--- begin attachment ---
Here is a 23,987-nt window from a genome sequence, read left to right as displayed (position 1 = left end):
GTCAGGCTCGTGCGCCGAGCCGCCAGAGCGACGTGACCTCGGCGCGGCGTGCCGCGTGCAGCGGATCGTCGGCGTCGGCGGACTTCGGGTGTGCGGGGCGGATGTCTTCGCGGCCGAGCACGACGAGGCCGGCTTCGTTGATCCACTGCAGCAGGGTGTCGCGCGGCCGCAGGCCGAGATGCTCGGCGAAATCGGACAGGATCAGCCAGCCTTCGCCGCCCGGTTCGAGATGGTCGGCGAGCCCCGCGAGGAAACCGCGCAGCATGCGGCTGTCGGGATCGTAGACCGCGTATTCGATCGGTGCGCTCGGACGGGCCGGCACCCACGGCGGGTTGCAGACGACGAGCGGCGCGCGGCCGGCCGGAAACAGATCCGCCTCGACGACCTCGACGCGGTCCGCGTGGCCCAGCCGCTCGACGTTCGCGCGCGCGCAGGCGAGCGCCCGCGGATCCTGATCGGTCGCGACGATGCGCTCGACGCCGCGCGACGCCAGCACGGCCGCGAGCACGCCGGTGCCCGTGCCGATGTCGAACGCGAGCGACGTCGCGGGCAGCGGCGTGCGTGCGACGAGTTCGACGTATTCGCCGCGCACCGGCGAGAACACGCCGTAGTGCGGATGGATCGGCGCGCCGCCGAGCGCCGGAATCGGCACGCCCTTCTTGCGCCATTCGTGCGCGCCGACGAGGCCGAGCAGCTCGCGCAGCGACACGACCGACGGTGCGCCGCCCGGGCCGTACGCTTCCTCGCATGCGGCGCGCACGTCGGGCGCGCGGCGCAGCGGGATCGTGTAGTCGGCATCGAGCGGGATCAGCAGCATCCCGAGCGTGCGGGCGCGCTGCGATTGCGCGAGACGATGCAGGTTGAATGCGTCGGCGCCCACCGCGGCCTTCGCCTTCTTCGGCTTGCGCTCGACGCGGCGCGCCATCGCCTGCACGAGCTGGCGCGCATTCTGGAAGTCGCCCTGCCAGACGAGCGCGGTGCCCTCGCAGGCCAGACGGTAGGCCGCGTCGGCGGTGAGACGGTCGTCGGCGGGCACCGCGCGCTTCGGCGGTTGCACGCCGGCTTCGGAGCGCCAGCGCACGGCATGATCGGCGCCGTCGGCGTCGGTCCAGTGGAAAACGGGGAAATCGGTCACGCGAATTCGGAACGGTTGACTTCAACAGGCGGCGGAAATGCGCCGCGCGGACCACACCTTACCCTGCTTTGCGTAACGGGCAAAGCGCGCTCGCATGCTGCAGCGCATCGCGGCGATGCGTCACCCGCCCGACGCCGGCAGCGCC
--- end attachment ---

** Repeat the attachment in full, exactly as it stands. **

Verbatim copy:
Here is a 23,987-nt window from a genome sequence, read left to right as displayed (position 1 = left end):
GTCAGGCTCGTGCGCCGAGCCGCCAGAGCGACGTGACCTCGGCGCGGCGTGCCGCGTGCAGCGGATCGTCGGCGTCGGCGGACTTCGGGTGTGCGGGGCGGATGTCTTCGCGGCCGAGCACGACGAGGCCGGCTTCGTTGATCCACTGCAGCAGGGTGTCGCGCGGCCGCAGGCCGAGATGCTCGGCGAAATCGGACAGGATCAGCCAGCCTTCGCCGCCCGGTTCGAGATGGTCGGCGAGCCCCGCGAGGAAACCGCGCAGCATGCGGCTGTCGGGATCGTAGACCGCGTATTCGATCGGTGCGCTCGGACGGGCCGGCACCCACGGCGGGTTGCAGACGACGAGCGGCGCGCGGCCGGCCGGAAACAGATCCGCCTCGACGACCTCGACGCGGTCCGCGTGGCCCAGCCGCTCGACGTTCGCGCGCGCGCAGGCGAGCGCCCGCGGATCCTGATCGGTCGCGACGATGCGCTCGACGCCGCGCGACGCCAGCACGGCCGCGAGCACGCCGGTGCCCGTGCCGATGTCGAACGCGAGCGACGTCGCGGGCAGCGGCGTGCGTGCGACGAGTTCGACGTATTCGCCGCGCACCGGCGAGAACACGCCGTAGTGCGGATGGATCGGCGCGCCGCCGAGCGCCGGAATCGGCACGCCCTTCTTGCGCCATTCGTGCGCGCCGACGAGGCCGAGCAGCTCGCGCAGCGACACGACCGACGGTGCGCCGCCCGGGCCGTACGCTTCCTCGCATGCGGCGCGCACGTCGGGCGCGCGGCGCAGCGGGATCGTGTAGTCGGCATCGAGCGGGATCAGCAGCATCCCGAGCGTGCGGGCGCGCTGCGATTGCGCGAGACGATGCAGGTTGAATGCGTCGGCGCCCACCGCGGCCTTCGCCTTCTTCGGCTTGCGCTCGACGCGGCGCGCCATCGCCTGCACGAGCTGGCGCGCATTCTGGAAGTCGCCCTGCCAGACGAGCGCGGTGCCCTCGCAGGCCAGACGGTAGGCCGCGTCGGCGGTGAGACGGTCGTCGGCGGGCACCGCGCGCTTCGGCGGTTGCACGCCGGCTTCGGAGCGCCAGCGCACGGCATGATCGGCGCCGTCGGCGTCGGTCCAGTGGAAAACGGGGAAATCGGTCACGCGAATTCGGAACGGTTGACTTCAACAGGCGGCGGAAATGCGCCGCGCGGACCACACCTTACCCTGCTTTGCGTAACGGGCAAAGCGCGCTCGCATGCTGCAGCGCATCGCGGCGATGCGTCACCCGCCCGACGCCGGCAGCGCC